Given how much I travel and my desire to not check luggage and not carry a third bag for the CPAP, I personally think that the Dreamstation Go is a winner. even with the hose noise. It is still significantly quieter than the other travel CPAPs, is easier to pack than the Transcend (which has an unusual shape), has an integrated power supply (so fewer parts and less to pack), the 12mm hose takes up less space and is easier to sleep with, and it doesn't slide off the nightstand (a problem with the other travel CPAPs). People have reported that the hose noise is barely noticeable by a sleeping partner, though I haven't tested that out on my wife yet.

FYI, my mask is the AirFit P10, and in my case I did not notice any significant noise reduction with a standard size hose. And I only notice the noise on exhale, not on inhale.
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#38
Thanks for the reply about your experience. 

As I wrote, I noticed a significant difference in inhale/exhale with the 22mm stiff Devilbiss tubes, so I just ordered some lightweight 22mm tubes to see if I can tune this thing as best I can to balance travel convenience/annoyance to others. The 12mm is a definite go when I know I will be traveling alone.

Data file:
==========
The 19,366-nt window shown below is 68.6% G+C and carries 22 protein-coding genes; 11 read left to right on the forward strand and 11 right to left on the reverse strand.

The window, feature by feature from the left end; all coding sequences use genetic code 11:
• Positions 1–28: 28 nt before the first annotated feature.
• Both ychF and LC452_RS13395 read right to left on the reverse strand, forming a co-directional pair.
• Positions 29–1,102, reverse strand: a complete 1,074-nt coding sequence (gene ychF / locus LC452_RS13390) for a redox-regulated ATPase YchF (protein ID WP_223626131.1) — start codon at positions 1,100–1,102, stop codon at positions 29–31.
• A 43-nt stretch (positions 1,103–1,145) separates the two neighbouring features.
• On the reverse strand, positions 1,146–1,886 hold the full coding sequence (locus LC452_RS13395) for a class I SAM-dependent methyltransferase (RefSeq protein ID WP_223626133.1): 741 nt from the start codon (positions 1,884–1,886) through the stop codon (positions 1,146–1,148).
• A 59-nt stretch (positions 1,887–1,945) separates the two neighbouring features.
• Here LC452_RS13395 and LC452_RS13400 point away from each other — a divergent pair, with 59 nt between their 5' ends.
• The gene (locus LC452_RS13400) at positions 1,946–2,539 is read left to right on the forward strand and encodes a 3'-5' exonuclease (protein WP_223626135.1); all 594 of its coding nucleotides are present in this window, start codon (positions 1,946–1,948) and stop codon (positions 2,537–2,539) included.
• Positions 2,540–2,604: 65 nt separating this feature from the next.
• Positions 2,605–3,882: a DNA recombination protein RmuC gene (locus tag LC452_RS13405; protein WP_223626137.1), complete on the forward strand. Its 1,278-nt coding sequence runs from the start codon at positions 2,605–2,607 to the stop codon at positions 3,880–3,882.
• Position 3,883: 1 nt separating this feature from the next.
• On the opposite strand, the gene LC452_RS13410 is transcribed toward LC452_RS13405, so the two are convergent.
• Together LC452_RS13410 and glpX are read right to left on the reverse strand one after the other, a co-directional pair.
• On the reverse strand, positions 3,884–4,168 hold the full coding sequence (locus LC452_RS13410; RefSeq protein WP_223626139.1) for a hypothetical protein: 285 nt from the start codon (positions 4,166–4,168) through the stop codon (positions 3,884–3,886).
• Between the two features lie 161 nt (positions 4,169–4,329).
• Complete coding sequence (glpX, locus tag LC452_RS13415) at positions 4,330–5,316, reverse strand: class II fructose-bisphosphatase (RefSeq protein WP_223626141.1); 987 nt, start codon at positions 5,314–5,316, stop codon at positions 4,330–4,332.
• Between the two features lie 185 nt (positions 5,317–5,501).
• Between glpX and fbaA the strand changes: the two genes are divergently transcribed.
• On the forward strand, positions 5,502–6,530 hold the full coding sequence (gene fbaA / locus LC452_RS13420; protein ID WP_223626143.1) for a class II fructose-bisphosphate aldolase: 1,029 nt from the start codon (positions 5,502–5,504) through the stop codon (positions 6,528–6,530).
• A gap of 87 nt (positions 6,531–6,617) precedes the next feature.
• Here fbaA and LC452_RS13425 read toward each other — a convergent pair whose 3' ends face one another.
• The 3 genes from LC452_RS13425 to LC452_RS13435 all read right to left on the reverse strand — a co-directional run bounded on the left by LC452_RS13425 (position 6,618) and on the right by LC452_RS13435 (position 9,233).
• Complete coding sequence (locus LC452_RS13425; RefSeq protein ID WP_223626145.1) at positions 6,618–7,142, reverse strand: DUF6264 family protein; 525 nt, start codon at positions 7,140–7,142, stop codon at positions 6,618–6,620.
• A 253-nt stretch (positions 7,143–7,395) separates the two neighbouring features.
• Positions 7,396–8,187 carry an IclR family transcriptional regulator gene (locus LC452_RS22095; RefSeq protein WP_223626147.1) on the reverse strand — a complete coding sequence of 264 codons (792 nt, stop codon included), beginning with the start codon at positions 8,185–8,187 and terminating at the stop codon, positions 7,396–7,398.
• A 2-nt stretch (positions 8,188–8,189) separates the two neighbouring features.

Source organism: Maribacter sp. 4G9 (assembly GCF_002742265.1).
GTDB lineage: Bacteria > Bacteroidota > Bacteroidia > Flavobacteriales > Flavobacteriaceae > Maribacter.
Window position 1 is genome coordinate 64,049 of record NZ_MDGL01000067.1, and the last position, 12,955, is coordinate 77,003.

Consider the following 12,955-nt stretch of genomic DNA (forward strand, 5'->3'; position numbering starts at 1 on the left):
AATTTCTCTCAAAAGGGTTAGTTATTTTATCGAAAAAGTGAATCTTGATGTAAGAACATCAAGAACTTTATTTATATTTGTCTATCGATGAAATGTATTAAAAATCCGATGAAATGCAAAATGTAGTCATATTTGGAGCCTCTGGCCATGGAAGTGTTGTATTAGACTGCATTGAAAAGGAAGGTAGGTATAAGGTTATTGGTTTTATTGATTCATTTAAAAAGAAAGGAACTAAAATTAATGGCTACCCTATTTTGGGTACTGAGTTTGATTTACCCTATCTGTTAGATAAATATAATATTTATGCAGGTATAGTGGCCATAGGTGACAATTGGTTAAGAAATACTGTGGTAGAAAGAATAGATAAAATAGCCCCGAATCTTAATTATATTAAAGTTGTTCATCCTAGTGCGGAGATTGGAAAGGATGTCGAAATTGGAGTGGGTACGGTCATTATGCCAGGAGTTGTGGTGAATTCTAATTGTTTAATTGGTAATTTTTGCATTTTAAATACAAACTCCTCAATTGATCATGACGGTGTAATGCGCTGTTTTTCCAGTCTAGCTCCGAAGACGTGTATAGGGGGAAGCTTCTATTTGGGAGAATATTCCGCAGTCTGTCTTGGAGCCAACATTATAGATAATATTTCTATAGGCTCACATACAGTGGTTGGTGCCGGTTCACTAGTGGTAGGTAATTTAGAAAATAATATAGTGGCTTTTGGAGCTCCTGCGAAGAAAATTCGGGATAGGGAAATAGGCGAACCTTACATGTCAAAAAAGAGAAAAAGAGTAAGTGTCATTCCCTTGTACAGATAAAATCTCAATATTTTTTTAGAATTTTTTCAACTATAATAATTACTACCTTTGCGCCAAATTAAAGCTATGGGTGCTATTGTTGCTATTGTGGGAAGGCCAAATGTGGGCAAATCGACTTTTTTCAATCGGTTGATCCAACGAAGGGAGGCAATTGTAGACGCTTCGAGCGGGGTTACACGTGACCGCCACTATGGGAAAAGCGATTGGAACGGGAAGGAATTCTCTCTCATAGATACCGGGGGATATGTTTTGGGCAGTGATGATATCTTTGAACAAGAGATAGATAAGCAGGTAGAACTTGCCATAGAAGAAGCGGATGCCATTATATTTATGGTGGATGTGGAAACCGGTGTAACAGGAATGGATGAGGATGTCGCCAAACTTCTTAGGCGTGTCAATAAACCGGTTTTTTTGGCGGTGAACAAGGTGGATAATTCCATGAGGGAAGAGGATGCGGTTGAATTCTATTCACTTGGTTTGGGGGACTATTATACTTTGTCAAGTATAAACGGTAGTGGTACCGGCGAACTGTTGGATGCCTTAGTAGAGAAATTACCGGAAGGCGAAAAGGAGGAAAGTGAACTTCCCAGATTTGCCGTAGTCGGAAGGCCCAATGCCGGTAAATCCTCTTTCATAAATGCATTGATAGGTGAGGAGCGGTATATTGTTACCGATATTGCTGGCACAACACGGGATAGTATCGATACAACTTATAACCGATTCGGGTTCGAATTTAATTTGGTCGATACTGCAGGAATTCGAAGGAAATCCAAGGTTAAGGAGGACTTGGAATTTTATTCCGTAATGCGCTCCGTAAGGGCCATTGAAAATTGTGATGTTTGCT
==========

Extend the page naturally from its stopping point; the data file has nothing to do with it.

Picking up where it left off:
BTW, the bluetooth connection is amazingly poor (needs to reconnect every day), but the machine overall seems a decent advance. Only problem is I need one now, not the one that will be 10x better five years from now.  Smile
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#39
Recently I decided to research and purchase a new travel APAP for frequent trips from California to northern Europe. A typical trip includes 10.5 hour KLM 787-9 overnight flights from SFO to AMS. I scoured various apnea boards and watched YouTube videos for data about the Phillips Respironics Go and ResMed Mini. You may see the following as an infomercial for the Phillips Respironics Go (hereafter Go), but I have no connection to any CPAP company. I just want to add one person’s experience in researching and buying and using the Go.